Red Hill

Review by Jane Freebury

It’s one helluva first day at work for a young policeman who has moved to a quiet country town to improve his wife’s health during her pregnancy. His first call is to a property where a horse lies disembowelled, the farmer wittering about phantoms on the prowl.

The rookie policeman’s second task is to intercept an escaped prisoner that his new colleagues will meet with a mixture of dread and bloodlust the moment he arrives in town, as he surely will. Welcome to Red Hill, a boomtown gone bust where folk don’t mind if it stays that way, especially policeman, Old Bill, played by Steve Bisley in excellent form. No wine and food festivals here, it’s a rural backwater and proud of it.

Before very long at all it’s clear that Shane Cooper (Ryan Kwanten) has wandered into a time-warp and will ‘wake in fright’. Richard Morecraft is reading the news on the ABC but it could be the 50 years ago, rather than 15. Shane is nothing but a ‘blow-in from the big smoke’ for this hard-bitten bunch, so he’s sent to intercept the escapee at the least likely point of entry, the gully of Skins Creek.

Of course, it’s where the escapee Dural ‘Jimmy’Conway shows up first. We have seen him many times before on screen, but most especially we remember Tom E. Lewis (aka Tommy Lewis) as Jimmie Blacksmith, the young Aboriginal in Fred Schepisi’s 1978 film who tried to do right until he could take it no longer and took to his oppressors with an axe. Red Hill writer/director Patrick Hughes has joked that his movie is aka ‘Jimmy Chants Again”.

It is, and broaching controversial territory again, with Lewis’s silent and methodical avenger as inexorable a force as Bardem’s character in No Country for Old Men. But here events are eventually explained.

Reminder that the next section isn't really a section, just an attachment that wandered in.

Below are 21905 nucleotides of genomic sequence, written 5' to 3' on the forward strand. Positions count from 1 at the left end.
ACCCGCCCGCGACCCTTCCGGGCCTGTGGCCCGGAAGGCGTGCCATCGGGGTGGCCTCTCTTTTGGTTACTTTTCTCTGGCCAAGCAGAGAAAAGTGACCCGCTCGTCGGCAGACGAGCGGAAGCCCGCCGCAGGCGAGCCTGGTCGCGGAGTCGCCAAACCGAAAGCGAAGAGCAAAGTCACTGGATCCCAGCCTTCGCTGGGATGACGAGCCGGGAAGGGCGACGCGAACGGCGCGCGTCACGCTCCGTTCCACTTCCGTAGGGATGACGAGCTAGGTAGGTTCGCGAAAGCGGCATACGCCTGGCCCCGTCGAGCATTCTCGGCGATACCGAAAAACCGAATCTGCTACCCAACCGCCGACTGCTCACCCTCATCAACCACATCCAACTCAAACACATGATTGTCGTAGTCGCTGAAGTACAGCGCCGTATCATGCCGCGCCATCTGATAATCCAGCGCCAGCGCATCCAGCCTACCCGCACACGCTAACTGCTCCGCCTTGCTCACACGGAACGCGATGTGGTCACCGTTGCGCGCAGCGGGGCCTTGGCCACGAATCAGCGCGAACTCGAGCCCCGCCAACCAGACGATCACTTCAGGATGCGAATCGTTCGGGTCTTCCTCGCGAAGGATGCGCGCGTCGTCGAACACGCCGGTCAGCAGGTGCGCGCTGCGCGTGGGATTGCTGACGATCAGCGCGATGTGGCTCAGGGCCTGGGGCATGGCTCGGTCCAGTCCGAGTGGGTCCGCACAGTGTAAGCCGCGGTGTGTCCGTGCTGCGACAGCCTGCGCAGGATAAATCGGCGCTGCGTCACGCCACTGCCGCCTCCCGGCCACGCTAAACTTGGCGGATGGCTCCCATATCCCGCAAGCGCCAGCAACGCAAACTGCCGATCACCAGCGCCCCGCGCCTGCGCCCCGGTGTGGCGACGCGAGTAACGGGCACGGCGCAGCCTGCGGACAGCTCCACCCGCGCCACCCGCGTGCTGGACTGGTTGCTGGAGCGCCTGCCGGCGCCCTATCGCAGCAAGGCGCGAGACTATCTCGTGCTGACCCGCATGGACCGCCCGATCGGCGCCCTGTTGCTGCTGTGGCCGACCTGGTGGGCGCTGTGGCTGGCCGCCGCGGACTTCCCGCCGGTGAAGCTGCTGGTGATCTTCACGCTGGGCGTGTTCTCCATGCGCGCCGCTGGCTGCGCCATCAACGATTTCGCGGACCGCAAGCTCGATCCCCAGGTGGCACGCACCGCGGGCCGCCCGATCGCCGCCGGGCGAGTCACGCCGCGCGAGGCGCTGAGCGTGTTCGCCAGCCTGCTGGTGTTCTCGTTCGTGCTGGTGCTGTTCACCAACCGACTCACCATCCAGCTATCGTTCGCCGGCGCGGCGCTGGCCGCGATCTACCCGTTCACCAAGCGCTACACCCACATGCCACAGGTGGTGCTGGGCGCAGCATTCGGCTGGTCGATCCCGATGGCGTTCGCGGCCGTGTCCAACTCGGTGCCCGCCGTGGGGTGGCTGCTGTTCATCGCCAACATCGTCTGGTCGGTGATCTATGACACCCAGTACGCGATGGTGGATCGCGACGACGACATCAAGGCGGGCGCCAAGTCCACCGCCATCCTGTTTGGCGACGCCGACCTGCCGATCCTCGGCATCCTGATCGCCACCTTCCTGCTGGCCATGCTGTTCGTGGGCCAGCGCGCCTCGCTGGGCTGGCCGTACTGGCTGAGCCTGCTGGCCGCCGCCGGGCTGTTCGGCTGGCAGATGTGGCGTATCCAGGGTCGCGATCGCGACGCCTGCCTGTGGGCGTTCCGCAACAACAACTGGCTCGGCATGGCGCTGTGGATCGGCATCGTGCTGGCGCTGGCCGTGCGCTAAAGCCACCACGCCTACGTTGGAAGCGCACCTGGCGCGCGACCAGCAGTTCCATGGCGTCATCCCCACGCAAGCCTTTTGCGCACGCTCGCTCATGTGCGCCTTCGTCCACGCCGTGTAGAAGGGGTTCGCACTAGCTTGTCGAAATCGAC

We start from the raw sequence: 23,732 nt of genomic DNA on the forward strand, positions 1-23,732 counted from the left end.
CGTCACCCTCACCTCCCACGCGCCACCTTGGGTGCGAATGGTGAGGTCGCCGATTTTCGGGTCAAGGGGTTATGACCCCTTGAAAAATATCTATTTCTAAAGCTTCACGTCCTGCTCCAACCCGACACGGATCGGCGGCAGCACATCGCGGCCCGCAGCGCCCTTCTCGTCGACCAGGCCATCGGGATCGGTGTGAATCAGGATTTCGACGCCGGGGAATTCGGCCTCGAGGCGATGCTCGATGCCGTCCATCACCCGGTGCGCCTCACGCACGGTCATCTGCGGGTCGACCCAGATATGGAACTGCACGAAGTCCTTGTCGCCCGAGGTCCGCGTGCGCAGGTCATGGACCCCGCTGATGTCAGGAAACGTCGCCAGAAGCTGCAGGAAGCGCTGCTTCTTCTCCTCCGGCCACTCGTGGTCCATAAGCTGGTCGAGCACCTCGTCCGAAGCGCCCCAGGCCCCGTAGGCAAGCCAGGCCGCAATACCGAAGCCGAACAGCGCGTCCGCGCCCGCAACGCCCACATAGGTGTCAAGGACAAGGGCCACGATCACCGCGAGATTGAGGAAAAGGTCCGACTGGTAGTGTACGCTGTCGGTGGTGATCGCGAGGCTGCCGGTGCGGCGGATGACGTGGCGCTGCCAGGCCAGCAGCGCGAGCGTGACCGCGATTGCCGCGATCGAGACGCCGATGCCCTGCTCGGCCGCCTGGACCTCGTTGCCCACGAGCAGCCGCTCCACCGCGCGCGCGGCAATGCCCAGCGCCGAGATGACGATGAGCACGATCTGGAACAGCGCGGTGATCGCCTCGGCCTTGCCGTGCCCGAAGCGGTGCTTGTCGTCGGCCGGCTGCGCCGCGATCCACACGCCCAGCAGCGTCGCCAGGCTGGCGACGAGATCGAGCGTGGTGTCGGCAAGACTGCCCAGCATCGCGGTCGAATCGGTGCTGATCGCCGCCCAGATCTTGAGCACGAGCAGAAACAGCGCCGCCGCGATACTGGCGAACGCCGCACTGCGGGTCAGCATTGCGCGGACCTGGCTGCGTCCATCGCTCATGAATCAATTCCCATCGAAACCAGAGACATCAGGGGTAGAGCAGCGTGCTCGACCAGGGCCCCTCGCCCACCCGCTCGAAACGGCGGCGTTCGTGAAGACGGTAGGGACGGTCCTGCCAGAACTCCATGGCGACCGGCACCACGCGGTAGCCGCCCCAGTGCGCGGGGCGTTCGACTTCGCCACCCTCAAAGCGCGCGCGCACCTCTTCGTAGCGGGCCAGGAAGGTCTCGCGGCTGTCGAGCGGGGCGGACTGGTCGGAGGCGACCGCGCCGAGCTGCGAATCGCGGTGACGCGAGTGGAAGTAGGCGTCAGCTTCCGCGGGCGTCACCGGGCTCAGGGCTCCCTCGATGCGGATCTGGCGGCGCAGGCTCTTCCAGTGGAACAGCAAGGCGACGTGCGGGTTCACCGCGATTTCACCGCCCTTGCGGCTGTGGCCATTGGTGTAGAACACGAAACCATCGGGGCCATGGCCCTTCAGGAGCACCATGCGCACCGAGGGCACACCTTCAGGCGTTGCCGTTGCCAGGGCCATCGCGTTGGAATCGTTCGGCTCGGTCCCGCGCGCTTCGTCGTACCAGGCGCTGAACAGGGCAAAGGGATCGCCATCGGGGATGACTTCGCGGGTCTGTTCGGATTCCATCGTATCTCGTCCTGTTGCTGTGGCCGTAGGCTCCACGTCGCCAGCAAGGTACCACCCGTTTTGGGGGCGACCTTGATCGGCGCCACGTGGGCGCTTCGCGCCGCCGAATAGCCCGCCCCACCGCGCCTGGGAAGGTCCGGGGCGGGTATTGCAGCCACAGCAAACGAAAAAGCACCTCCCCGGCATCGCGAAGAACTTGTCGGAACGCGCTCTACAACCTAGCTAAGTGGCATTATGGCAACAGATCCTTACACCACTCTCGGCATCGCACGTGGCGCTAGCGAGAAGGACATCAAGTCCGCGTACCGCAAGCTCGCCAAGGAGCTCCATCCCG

Some difficult issues get a mention here – environmentalism, the city/country divide and the generational divide – though none of them get much of a workout. But hey, this is entertainment, and Red Hill proclaims its gothic western genre roots from the start.

If we don’t mind the clichés of the lone horseman riding into town and picking off the gunmen he can see through eyes in the back of his head, we do mind the symbolism. It’s over-determined and heavy-going, particularly the black panther on the loose.

With its soundtrack things get laboured too so the film can’t sustain tension, and the weak performances among the straw men in Old Bill’s posse detract. First-time feature director Patrick Hughes just tries to push too many buttons, too hard, at once.

In a capsule: A gothic western with an implacable avenger set in a sleepy and possibly sinister township in rural Australia. Steve Bisley in fine form as a grizzled copper in this ‘wake in fright’ and though all’s good in the technical areas, it overplays its hand.

2.5 stars